Finding a way to cut through the noise in 2021…
Curating content, harvesting talent…
In a recent LinkedIn post, Tom Goodwin, author of Digital Darwinism: Survival of the Fittest in the Age of Business Disruption, argued: “The business model of newspapers was around curating enough good stuff to ensure you came back and bought again. The business model of the web is based around clicks and exploiting your brain chemistry for fear, outrage and despair. We now have a news culture where the internet has changed not just what journalists write about, but how they write about it to ensure they keep their job through the metrics of traffic.”
Curating good stuff so people keep coming back for your content – sounds familiar, right? But associations should seriously consider how the business model of online journalism – generating enough clicks so that someone else will pay for the content instead of the reader (advertisers, sponsors etc.) – applies to them, too.
Of course, associations are not in the business of generating ‘fear, outrage and despair’ and will never be as polarised as the news media. But in a world where content is ubiquitous and everyone is fighting for our attention, associations need to be very deliberate about packaging their content – deciding what should be free, exclusive to members, or premium or ‘paid-for’ content.
The same thinking will apply to differentiate quality or ‘serious’ educational event experiences (whether in person or online) from the ‘tradeshow model’ where content is tacked on but the main event and money maker is clearly the exhibit floor.
The trickiest part is that expert contributors are both a key strength and weakness of the association’s content strategy. Associations will need to stress their shared purpose, community spirit, and their outreach to elevate themselves to ‘publisher of choice’ – after all, they don’t ’employ’ those volunteering their expertise. Convincing experts to share their knowledge with them- as opposed to giving it to a commercial media/event company or just self-publishing and sharing it for free – should be top of mind for association content teams.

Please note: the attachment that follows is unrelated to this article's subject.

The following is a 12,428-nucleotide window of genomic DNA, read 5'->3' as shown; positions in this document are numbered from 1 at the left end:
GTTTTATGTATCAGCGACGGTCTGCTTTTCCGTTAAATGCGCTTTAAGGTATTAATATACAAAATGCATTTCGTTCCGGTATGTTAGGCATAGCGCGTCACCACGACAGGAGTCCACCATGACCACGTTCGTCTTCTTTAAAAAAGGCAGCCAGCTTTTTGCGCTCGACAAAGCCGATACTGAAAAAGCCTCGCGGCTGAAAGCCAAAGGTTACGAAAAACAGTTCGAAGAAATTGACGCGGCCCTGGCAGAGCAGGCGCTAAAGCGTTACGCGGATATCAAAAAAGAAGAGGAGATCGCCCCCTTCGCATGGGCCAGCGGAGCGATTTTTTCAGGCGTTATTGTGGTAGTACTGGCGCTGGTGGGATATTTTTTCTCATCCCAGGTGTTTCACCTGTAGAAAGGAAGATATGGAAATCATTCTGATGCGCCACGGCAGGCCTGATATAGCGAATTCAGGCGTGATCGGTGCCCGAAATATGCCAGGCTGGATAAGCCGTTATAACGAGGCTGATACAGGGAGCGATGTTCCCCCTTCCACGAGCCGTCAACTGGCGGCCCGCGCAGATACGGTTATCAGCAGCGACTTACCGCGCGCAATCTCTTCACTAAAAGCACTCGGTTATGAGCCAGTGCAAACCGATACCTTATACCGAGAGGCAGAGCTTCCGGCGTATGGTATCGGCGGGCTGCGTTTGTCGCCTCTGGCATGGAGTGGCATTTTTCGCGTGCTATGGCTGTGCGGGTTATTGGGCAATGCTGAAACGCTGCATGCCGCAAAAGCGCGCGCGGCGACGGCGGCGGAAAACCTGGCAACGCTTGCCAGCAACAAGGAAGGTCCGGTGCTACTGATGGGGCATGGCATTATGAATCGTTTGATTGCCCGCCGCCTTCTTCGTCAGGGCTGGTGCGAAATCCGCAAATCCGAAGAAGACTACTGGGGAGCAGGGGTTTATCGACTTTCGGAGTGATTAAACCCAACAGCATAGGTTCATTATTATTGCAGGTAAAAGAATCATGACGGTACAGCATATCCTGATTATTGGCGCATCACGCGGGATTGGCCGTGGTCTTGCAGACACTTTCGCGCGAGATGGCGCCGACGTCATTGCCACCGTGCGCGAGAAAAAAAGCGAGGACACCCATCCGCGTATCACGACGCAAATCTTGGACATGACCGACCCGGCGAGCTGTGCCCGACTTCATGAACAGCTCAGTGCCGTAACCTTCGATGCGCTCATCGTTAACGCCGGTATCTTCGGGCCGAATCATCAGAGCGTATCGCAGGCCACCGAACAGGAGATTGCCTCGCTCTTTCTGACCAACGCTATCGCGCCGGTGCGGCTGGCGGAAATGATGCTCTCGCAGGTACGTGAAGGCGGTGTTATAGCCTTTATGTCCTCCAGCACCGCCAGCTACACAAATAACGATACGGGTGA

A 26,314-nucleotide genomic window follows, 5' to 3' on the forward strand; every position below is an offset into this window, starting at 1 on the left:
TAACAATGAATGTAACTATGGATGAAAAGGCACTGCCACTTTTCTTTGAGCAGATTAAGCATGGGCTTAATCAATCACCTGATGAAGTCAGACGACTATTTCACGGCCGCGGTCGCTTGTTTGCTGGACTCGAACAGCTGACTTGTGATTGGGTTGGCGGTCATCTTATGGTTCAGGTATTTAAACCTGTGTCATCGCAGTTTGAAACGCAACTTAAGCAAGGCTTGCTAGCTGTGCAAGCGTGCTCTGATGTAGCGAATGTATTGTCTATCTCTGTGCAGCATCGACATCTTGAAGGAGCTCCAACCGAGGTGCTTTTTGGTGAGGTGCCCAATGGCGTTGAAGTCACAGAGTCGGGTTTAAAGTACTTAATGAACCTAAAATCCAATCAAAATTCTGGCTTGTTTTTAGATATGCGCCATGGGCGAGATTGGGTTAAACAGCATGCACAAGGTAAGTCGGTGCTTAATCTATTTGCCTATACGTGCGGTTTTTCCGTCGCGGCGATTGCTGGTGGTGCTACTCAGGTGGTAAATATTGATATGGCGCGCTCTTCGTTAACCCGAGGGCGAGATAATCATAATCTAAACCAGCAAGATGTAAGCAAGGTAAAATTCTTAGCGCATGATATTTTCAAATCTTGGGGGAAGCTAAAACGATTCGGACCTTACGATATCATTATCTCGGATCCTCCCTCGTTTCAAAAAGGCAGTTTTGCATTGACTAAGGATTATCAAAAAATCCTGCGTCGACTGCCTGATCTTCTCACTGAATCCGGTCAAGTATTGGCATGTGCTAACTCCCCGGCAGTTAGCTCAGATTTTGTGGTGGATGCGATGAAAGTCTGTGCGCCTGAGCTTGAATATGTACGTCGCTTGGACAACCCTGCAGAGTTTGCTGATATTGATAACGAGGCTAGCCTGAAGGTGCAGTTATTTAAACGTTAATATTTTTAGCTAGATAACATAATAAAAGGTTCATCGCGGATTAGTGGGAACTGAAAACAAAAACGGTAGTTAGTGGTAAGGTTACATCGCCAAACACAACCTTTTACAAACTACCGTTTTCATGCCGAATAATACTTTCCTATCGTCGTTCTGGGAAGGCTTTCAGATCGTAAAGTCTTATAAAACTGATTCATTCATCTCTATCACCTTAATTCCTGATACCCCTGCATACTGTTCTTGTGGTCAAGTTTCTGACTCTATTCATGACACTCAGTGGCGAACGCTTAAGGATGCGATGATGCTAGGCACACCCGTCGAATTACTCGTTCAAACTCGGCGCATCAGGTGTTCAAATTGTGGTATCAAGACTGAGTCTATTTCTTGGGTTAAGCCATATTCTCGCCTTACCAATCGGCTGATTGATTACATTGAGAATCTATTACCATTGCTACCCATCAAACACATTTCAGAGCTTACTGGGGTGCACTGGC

Finally, a special mention for a word I learned this year: skeuomorphism. From Wikipedia: “A skeuomorph is a derivative object that retains ornamental design cues from structures that were inherent to the original.” Some of the most visible are the envelope ‘new message’ icon or the save icon based on an old floppy disk.
I have to admit I am not a fan of what I have seen so far in the events world – in 2020 this mostly meant generic ‘conference centres’, cardboard cut out people (why are the same 4 people on every booth…?) and clunky navigation that contradicts pretty much all we like about good web design.
As I mentioned above, online/digital/virtual events deserve to be their own thing – not a poor imitation of something they are not intended to replace.
Will the technology improve? It definitely will – but should we be focused on investing in ‘virtual conference’ centres to walk through? Why not invest in the best interface to help us learn, network and source solutions on one screen? When we shop online, do we have to ‘wander the aisles’ to find a product?
The same goes for avatars – they might bring an element of fun for some settings but is this really a viable option for B2B networking? Would you suggest delegates come to an in-person networking reception wearing wigs or fake moustaches? Video discussions are far from perfect but with today’s tech, they are surely still way better for having meaningful, professional conversations with at least some of the benefits of being face to face.
So, as an association and event community let’s challenge the tech providers to make online event platforms that maximise the benefits of online events – not ones that reinforce the message ‘sorry we can’t meet in person’.
This article was published in AMI magazine in December 2020.
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